Mentor: Mark A. Knepper, M.D., Ph.D. |
Lab: Epithelial Systems Biology Laboratory

Application of Artificial Intelligence Methods to Predict Subcellular Locations of Proteins

There are 20,000 protein-coding genes in mouse, rat and human genomes. The proteins for which  these genes code mediate most cellular functions. Nearly half of these proteins have well characterized roles in cells, while others have not been studied extensively and are poorly characterized with regard to cellular functions. A major step forward in the last two years has been in the application of artificial intelligence approaches to predict properties of poorly characterized proteins ( An important question vital to the task of characterization of unannotated proteins is "In what subcellular compartment does a particular uncharacterized protein reside?" Whether a particular protein is located in the nucleus, the endoplasmic reticulum, the plasma membrane, or some other compartment is an important determinant of its function. In prior studies, we have applied protein mass spectrometry (proteomic) techniques to analyze the protein composition of subcellular fractions from differential centrifugation. A prior student has used the data to construct "Virtual Western Blots" from the proteomic data ( The current student project is to set up and train artificial neural networks to allow prediction of subcellular locations of all uncharacterized proteins from the differential-centrifugation proteomic data. Steps in the project include 1) k-means clustering to determine the optimal set of subcellular compartments to be named based on recognized cellular structures; 2) curation of sets of known proteins that map to the assigned cellular structures;  3) training of a single-hidden-layer neural net based on the protein sets identified in step 2; 4) validation of the trained neural net using known proteins held back from the training step; and 5) application of the trained neural net to predict the subcellular locations of all previously uncharacterized proteins. The resulting work will be published with the BESIP student as first author.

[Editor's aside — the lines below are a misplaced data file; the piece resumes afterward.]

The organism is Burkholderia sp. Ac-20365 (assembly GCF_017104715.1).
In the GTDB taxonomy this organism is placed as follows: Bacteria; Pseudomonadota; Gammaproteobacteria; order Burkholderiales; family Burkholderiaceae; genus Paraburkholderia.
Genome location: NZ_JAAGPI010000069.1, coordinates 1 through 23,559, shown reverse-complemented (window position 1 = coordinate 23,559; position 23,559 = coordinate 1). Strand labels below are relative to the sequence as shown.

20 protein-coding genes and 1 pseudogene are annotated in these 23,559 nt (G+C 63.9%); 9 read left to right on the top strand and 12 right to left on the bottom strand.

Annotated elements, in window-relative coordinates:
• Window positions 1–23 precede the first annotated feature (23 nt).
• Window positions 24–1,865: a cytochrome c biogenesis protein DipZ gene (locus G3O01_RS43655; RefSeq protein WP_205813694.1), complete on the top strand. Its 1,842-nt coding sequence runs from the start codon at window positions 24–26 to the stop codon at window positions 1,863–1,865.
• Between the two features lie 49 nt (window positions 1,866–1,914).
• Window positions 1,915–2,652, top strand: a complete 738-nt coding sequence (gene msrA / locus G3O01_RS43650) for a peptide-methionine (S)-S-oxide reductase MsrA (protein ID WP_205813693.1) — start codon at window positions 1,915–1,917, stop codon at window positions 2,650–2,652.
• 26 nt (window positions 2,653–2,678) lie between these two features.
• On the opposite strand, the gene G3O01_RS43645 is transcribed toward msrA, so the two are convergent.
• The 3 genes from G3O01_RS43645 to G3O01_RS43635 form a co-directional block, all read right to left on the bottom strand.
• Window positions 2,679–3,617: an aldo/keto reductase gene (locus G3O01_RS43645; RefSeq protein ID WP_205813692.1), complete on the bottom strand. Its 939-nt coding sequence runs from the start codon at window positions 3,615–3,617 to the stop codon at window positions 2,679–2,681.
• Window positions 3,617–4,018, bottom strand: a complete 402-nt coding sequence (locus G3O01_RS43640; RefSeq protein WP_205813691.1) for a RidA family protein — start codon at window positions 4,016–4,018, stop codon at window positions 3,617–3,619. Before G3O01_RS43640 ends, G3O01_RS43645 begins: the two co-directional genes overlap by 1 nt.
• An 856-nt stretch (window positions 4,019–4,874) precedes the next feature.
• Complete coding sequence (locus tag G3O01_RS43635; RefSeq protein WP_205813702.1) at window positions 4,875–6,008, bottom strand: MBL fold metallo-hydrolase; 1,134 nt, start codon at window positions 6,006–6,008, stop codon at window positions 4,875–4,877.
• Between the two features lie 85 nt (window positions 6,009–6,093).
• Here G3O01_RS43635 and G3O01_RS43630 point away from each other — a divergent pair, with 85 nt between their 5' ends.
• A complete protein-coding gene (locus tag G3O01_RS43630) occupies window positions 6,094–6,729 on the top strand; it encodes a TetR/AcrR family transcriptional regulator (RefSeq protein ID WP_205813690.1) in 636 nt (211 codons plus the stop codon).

Intern Name: Ryan Hsu
Institution: Yale University
Project Title: Neural-net-based prediction of subcellular localization of all expressed proteins in kidney collecting duct cells